History in Structure

This site is entirely user-supported. See how you can help.

Buckwell Place

A Grade II* Listed Building in Herstmonceux, East Sussex

We don't have any photos of this building yet. Why don't you be the first to send us one?

Upload Photo »

Approximate Location Map
Large Map »


Latitude: 50.8847 / 50°53'4"N

Longitude: 0.3111 / 0°18'39"E

OS Eastings: 562659

OS Northings: 112009

OS Grid: TQ626120

Mapcode National: GBR NV8.FGN

Mapcode Global: FRA C6JR.R0Z

Plus Code: 9F22V8M6+VC

Entry Name: Buckwell Place

Listing Date: 12 August 1981

Grade: II*

Source: Historic England

Source ID: 1043143

English Heritage Legacy ID: 295357

Location: Herstmonceux, Wealden, East Sussex, BN27

County: East Sussex

District: Wealden

Civil Parish: Herstmonceux

Traditional County: Sussex

Lieutenancy Area (Ceremonial County): East Sussex

Church of England Parish: Herstmonceux All Saints

Church of England Diocese: Chichester

Tagged with: Building

Find accommodation in


This list entry was subject to a Minor Amendment on 6 April 2022 to remove superfluous amendment details and to reformat the text to current standards

TQ 61 SW

Buckwell Place


Large former rectory, now private house. Original wing of c1792 built by the Rev.Robert Hare, a member of the Hare family who owned Herstmonceux Castle. His nephew Archdeacon Julius Hare added a parlour wing with best bedroom above the southwest in 1833 with contemporary conservatory in the L wing. c1860 a service wing was added to the west by the Rev Henry Wellesley, an illegitimate nephew of the Duke of Wellington. Stuccoed with hipped slate roof and stuccoed chimney stacks.

North East or entrance front of original wing has two storeys four windows. Four twelve-pane sashes to first floor (the third a blank with slate partition behind) and three curved blank panels to ground floor and curved recessed doorcase with Gibbs surround.

Garden front to south east has four twelve-pane sashes (the third on first floor blank with slate partition behind). The rear elevation of this wing has three storeys with six pane sashes to second floor, twelve pane sashes to lower floors and round-headed staircase window on right hand side.

South west elevation has one blank window. Attached to the south west is the 1833 parlour wing of one bay with balcony to first floor and canted bay with French windows to ground floor. Attached to west is two storey wing of c1860 in matching style with tripartite windows to ground floor. The principal feature of the house is a domed conservatory of c1833 built between the original wing and the parlour wing of 1833. This has thin iron ribs with small panes of curved glass and circular cast iron ventilation slits with iron urn finial on a stuccoed base approached up three tooled stone steps.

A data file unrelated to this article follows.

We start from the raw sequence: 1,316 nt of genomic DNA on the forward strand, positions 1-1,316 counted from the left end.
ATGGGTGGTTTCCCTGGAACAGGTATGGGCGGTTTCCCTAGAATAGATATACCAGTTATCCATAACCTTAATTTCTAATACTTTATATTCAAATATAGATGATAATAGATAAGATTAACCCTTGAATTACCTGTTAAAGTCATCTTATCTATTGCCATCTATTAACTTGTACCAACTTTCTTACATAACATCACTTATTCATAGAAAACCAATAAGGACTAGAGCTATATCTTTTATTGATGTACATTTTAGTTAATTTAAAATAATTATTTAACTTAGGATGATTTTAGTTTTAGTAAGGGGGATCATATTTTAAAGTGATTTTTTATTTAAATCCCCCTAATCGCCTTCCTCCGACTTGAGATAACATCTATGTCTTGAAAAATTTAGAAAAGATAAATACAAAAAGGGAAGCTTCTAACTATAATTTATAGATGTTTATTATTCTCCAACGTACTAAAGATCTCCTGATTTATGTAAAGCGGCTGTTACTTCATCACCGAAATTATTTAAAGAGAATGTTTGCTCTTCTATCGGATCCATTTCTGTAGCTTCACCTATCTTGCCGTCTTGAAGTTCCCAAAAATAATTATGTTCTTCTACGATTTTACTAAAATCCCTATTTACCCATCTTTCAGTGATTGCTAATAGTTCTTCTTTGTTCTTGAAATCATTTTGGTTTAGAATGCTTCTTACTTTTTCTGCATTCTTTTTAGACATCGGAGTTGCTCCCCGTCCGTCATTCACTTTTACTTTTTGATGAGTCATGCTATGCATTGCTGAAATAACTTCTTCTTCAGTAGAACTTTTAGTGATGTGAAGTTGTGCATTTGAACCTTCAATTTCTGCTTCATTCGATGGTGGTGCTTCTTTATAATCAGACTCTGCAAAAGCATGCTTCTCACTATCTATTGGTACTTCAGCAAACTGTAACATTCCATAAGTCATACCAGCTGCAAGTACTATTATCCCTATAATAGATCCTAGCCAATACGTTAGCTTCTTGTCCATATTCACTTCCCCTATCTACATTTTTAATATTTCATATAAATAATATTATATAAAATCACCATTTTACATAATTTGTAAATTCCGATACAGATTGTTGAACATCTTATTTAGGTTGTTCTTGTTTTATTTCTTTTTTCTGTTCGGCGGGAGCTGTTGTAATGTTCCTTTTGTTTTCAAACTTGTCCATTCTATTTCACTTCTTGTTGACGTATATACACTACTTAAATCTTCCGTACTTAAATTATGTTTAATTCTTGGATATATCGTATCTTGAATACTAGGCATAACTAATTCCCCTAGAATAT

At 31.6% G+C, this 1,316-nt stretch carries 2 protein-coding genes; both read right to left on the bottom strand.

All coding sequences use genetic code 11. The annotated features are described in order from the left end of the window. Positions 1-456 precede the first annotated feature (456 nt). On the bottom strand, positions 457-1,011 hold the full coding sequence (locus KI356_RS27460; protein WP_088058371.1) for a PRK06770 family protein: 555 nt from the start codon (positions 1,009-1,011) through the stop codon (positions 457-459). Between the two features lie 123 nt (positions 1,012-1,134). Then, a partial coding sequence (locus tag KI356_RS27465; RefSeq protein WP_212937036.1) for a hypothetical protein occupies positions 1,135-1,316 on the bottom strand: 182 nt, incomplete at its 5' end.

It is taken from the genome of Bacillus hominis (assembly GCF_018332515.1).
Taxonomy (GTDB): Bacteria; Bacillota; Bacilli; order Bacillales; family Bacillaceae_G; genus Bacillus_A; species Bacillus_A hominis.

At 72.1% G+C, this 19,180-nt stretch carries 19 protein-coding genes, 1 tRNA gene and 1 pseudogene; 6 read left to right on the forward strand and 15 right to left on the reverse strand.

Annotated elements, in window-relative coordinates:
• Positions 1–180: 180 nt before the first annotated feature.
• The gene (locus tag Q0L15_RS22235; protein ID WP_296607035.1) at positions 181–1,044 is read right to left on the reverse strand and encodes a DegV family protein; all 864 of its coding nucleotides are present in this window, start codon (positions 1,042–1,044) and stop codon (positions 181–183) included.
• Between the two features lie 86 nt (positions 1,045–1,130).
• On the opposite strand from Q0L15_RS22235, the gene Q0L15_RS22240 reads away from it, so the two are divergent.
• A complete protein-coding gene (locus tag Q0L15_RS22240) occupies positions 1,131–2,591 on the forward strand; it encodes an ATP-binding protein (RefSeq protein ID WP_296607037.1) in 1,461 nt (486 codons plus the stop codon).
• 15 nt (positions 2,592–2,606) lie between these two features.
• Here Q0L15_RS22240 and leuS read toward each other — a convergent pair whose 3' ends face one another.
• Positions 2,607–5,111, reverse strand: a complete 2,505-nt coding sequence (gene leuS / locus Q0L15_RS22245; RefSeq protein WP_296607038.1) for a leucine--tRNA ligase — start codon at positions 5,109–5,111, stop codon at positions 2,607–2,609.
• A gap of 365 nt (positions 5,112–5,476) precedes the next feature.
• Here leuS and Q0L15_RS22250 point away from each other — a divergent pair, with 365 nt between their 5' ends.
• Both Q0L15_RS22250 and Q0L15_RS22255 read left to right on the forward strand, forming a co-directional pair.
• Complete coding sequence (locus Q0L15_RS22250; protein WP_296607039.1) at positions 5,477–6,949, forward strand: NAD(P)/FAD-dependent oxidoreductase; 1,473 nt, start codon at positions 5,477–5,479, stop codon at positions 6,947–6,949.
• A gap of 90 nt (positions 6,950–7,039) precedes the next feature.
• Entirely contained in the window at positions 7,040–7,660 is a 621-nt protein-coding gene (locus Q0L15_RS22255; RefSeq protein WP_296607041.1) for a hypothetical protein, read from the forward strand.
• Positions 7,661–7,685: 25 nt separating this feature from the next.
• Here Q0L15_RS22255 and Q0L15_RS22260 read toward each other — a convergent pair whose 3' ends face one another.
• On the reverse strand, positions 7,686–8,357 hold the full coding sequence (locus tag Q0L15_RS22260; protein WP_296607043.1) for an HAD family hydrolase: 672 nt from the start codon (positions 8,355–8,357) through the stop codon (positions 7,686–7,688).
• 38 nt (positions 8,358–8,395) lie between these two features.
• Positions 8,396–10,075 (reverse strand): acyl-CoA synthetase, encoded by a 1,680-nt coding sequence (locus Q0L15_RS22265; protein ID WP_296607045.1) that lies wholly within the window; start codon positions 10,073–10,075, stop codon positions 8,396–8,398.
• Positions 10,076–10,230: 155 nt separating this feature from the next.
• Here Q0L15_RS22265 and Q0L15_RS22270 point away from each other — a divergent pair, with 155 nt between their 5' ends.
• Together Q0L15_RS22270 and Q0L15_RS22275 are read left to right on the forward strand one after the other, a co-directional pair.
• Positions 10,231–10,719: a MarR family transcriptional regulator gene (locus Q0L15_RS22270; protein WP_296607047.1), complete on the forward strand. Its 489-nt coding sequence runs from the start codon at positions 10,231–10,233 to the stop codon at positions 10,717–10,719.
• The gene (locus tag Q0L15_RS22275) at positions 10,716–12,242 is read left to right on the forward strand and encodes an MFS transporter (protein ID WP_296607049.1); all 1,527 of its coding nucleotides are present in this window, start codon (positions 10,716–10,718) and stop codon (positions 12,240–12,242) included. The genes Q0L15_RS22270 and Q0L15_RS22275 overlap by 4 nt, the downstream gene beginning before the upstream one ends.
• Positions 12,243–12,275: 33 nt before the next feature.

Original library, now lounge, has c1830 marble fireplace surround with reeded pilasters and roundels and door with marginal glazing. Curved late C18 staircase with mahogany handrail and six panelled door nearby. Old kitchen has wooden segmental fireplace with central keystone, iron crane and Eagle cast iron range. Cellar has stone staircase with iron handrail and wine bins of c1833 in tooled stone niches. Dining Room has some possibly C18 chinese wallpaper, but this is not original to the house.

The house has historic interest as being the childhood home of Augustus Hare the notable Victorian travel writer who also wrote memoirs in 6 volumes 'The story of my life'. Augustus Hare was brought up by his uncle, Archdeacon Julius Hare whose library was famous and who entertained many eminent victorians including Thomas Carlyle. The library and pictures which he collected were subsequently bequeathed to the University of Oxford.

[See Augustus Hare 'The Story of my Life', Vols I-VI].

Listing NGR: TQ6262312017

External Links

External links are from the relevant listing authority and, where applicable, Wikidata. Wikidata IDs may be related buildings as well as this specific building. If you want to add or update a link, you will need to do so by editing the Wikidata entry.

Recommended Books

Other nearby listed buildings

BritishListedBuildings.co.uk is an independent online resource and is not associated with any government department. All government data published here is used under licence. Please do not contact BritishListedBuildings.co.uk for any queries related to any individual listed building, planning permission related to listed buildings or the listing process itself.

British Listed Buildings is a Good Stuff website.